Communication skills for autistic children differ from the norm, including their thinking process. Children with autism find words too busy, so it's easier to retain information through pictures. Through remembrance of pictures, autistic children are able to understand others and express themselves.
Autistic children learn verbal language by converting text to pictures. While typical thinkers do tasks sequentially, those with autism have a visual style of thinking. Therefore, shapes of pictures and color of pictures play an important role in the way they think. They help autistic children learn a vocabulary that is easier to express.
According to research, individuals with autism think visually because the part of the brain associated with visual tasks is more active. In addition, the language and spatial centers in the cortical regions of the brain are not as synchronized as those without the disorder.
Visual thinking allows children with autism to compensate for spoken and written words. Because their brains function differently, they can better comprehend things by building visuals and memorizing them. They take concepts, which are sensory rather than word based, and compartmentalize them into little details to form a whole picture.
Autistic children can be taught abstract words and ideas through visual concepts, like pictures and objects. For example, if a particular stuffed animal makes a child happy, it would become their visual symbol for the word happy. Bright colors for pictures can stimulate brain activity in the thinking process of autistic children.
Autistic children find it easier to express themselves within a structured environment. Because people with autism think visually, it's important that they are taught using visuals, such as pictures, objects, line drawings, or symbols. Through spatial memory to pictures or objects, people with autism are able to associate the appropriate words and develop communication skills that allow them to function in society.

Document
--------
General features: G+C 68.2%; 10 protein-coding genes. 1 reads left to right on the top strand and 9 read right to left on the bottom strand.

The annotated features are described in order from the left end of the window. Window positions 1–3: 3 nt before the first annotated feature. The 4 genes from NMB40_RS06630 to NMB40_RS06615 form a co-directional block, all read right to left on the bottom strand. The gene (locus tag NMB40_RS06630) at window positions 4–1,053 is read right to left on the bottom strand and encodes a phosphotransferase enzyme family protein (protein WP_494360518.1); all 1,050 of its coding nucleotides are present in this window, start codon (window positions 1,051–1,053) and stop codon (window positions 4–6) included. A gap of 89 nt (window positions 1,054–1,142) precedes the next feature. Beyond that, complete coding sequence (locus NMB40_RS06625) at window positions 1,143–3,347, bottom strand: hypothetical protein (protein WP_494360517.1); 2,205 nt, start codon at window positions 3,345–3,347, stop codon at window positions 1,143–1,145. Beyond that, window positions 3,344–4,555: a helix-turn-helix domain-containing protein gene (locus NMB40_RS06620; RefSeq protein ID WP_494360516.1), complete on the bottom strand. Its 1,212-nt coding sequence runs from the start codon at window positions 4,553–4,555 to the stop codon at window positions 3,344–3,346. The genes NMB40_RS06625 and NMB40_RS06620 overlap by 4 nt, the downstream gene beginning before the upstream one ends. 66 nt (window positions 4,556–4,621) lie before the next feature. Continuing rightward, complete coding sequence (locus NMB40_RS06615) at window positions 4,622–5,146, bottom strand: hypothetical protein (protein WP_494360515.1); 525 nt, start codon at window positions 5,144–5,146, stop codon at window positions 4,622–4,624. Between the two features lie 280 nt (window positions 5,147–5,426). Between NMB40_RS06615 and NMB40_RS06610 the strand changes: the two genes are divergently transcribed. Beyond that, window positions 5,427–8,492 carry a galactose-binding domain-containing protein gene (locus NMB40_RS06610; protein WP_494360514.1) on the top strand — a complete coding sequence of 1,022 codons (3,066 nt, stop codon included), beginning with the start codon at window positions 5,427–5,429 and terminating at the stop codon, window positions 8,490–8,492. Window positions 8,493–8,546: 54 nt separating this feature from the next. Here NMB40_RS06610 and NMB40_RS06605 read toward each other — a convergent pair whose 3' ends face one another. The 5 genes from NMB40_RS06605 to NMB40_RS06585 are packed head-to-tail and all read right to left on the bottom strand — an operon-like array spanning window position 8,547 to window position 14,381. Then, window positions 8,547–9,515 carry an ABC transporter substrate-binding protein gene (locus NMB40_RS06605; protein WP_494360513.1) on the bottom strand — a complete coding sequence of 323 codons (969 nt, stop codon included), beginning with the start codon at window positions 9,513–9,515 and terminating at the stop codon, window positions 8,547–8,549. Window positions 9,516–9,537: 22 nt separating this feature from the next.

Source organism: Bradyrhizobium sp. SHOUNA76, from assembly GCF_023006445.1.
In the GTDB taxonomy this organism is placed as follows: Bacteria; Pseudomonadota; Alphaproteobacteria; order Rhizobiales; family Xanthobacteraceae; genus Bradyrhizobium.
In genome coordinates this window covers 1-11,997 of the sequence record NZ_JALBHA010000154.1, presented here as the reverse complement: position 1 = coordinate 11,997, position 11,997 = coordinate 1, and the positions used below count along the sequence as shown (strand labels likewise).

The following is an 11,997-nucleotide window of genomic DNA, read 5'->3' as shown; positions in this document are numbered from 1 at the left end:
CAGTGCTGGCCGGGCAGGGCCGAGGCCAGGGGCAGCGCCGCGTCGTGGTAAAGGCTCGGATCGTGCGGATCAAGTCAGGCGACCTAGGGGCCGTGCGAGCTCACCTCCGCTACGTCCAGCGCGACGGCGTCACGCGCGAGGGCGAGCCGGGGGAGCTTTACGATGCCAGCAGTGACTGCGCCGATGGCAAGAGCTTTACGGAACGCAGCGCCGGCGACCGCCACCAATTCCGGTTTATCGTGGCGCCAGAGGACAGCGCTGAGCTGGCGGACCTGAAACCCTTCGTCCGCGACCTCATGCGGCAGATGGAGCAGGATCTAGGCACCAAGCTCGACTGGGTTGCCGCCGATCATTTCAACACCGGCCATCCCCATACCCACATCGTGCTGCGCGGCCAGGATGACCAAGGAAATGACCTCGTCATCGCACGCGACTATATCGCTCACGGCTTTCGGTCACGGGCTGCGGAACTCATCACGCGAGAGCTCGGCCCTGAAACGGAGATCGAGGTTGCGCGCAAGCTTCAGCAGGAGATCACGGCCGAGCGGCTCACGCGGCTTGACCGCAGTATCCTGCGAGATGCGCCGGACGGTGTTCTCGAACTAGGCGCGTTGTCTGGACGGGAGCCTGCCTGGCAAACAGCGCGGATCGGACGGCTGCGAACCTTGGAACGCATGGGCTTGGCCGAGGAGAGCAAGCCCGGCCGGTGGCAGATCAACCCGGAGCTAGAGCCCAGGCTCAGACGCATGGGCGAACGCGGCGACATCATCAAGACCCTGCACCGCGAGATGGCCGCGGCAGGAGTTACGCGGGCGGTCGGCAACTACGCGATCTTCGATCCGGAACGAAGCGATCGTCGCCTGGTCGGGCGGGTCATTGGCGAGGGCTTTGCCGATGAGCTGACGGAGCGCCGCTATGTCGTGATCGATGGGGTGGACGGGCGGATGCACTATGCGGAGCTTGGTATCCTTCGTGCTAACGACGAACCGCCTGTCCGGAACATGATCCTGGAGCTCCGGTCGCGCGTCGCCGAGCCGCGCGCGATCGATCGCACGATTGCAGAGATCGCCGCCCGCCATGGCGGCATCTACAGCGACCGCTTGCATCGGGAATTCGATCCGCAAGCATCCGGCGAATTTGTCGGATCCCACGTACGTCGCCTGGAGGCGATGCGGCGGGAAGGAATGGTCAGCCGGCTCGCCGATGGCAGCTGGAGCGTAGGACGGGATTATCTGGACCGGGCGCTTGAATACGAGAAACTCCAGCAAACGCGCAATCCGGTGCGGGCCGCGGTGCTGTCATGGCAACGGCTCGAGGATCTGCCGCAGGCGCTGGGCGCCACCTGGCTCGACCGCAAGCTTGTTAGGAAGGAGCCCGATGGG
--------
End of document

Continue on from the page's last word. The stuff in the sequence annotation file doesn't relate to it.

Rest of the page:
For children with autism, a string of words or verbal instructions are learned through visual demonstration. For instance, the word "up" is easier to express in a picture of balloons in soft colors being lifted upward. Concrete visual methods, like flashcards and blocks in soft colors, are easier to retain among autistic children and help in teaching numbers and other concepts. Long verbal phrases need to be avoided or written down because autistic children have difficulty remembering a lot of steps or word sequences.
Research that compared the brain regions of people with autism to those without found that most people with autism excel in art and drawing. As such, autistic children do well with a color coded system that allows them to think through a remembrance of pictures. For example, an autistic child learns about what to do at an intersection by thinking of its concept. These thoughts are tiny color coded pictures of various types of intersections. When the situation arises, the mind gathers this information and presents it visually so the autistic child remembers what to do at an intersection.
Autistic children think in pictures instead of words because it is easier for them to sort and retain information. By associating a noun to the color and shape of pictures or objects, the autistic child creates a spatial way of thinking that makes it easier for them to comprehend and communicate.
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